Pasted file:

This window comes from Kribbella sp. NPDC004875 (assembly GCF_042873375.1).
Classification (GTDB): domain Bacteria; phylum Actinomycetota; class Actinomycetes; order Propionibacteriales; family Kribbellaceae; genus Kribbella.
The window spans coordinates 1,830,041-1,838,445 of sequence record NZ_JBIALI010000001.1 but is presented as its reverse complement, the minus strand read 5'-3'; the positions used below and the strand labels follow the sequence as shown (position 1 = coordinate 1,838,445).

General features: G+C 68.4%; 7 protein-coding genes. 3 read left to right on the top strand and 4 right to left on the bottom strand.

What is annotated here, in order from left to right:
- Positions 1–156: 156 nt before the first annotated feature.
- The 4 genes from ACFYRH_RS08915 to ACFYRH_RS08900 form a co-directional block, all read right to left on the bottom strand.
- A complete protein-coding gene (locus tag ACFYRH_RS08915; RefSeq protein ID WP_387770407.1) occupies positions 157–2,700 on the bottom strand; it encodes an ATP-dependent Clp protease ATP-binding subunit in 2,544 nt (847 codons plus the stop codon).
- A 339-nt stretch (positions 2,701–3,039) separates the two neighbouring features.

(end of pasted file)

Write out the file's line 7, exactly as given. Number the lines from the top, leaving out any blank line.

- The 4 genes from ACFYRH_RS08915 to ACFYRH_RS08900 form a co-directional block, all read right to left on the bottom strand.